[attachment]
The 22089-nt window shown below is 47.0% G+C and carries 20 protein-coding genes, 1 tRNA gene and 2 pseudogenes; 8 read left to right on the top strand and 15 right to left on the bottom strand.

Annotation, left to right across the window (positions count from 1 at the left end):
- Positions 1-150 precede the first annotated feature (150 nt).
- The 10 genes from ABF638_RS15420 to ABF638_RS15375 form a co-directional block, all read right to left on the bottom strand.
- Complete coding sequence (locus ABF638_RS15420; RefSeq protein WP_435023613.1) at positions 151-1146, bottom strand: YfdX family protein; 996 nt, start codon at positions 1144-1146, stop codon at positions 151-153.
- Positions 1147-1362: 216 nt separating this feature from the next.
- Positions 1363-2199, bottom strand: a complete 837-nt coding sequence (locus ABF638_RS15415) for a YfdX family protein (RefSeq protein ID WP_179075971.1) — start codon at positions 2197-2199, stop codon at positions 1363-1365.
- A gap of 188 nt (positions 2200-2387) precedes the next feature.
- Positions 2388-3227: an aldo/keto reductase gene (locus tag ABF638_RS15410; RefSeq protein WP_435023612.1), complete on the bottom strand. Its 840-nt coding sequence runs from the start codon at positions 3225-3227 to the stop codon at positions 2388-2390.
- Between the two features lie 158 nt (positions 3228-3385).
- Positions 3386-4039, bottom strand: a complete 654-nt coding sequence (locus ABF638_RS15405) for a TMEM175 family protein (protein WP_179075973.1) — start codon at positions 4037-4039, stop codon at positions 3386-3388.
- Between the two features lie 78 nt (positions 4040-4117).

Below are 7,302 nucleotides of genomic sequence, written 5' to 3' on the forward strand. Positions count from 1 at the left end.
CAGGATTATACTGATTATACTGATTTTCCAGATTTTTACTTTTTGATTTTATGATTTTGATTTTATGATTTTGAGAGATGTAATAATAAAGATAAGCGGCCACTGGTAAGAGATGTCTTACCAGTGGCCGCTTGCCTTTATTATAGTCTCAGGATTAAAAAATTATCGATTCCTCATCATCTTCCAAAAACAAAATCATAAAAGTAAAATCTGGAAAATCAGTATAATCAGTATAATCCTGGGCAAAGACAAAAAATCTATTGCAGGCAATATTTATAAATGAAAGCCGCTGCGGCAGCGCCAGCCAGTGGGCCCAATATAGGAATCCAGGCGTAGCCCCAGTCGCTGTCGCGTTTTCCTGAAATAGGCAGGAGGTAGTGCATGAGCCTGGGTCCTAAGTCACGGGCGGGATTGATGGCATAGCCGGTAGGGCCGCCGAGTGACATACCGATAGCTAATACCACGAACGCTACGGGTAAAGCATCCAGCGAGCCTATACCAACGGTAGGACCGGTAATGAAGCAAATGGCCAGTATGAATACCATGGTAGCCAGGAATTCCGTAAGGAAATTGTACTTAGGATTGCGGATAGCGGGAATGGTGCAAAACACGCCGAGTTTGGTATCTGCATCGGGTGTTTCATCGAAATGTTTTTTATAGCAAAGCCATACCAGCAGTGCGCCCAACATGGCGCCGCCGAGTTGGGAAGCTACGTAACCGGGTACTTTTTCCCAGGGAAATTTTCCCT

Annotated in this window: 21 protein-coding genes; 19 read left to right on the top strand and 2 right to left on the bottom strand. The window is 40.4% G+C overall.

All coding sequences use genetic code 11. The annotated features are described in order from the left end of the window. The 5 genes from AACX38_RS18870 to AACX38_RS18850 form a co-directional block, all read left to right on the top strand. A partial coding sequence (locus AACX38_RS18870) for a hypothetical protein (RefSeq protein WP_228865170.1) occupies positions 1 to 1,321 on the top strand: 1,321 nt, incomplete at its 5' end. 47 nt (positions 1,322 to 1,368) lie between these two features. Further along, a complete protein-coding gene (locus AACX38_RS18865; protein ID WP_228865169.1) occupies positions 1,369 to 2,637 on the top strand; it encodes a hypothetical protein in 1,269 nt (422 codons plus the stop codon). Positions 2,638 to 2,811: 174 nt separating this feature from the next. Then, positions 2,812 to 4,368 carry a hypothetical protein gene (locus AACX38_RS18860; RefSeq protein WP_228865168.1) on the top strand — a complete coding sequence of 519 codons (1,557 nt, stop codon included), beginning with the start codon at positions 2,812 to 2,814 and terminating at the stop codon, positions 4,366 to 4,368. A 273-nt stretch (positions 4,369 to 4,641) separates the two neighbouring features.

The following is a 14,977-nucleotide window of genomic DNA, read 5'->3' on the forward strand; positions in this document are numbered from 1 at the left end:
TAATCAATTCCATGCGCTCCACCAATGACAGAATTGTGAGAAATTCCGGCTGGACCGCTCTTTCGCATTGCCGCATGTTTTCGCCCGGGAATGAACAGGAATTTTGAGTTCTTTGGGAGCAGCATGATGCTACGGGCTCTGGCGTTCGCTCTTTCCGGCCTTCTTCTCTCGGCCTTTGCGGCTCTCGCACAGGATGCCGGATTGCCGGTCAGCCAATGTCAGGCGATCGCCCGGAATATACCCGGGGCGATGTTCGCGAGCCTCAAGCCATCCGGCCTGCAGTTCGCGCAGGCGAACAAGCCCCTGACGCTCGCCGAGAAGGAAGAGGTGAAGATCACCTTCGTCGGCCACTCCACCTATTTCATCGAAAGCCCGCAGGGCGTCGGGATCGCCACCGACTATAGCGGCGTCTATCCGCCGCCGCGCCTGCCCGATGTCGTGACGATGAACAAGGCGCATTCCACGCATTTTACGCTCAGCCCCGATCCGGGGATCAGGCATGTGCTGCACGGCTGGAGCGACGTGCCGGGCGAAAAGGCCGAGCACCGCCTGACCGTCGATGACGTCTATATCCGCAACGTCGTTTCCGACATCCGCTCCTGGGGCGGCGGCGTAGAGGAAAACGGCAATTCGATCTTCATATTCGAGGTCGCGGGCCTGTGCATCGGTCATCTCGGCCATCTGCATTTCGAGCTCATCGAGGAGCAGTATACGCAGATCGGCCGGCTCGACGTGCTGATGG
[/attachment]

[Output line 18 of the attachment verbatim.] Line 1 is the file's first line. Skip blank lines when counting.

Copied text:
TAATCAATTCCATGCGCTCCACCAATGACAGAATTGTGAGAAATTCCGGCTGGACCGCTCTTTCGCATTGCCGCATGTTTTCGCCCGGGAATGAACAGGAATTTTGAGTTCTTTGGGAGCAGCATGATGCTACGGGCTCTGGCGTTCGCTCTTTCCGGCCTTCTTCTCTCGGCCTTTGCGGCTCTCGCACAGGATGCCGGATTGCCGGTCAGCCAATGTCAGGCGATCGCCCGGAATATACCCGGGGCGATGTTCGCGAGCCTCAAGCCATCCGGCCTGCAGTTCGCGCAGGCGAACAAGCCCCTGACGCTCGCCGAGAAGGAAGAGGTGAAGATCACCTTCGTCGGCCACTCCACCTATTTCATCGAAAGCCCGCAGGGCGTCGGGATCGCCACCGACTATAGCGGCGTCTATCCGCCGCCGCGCCTGCCCGATGTCGTGACGATGAACAAGGCGCATTCCACGCATTTTACGCTCAGCCCCGATCCGGGGATCAGGCATGTGCTGCACGGCTGGAGCGACGTGCCGGGCGAAAAGGCCGAGCACCGCCTGACCGTCGATGACGTCTATATCCGCAACGTCGTTTCCGACATCCGCTCCTGGGGCGGCGGCGTAGAGGAAAACGGCAATTCGATCTTCATATTCGAGGTCGCGGGCCTGTGCATCGGTCATCTCGGCCATCTGCATTTCGAGCTCATCGAGGAGCAGTATACGCAGATCGGCCGGCTCGACGTGCTGATGG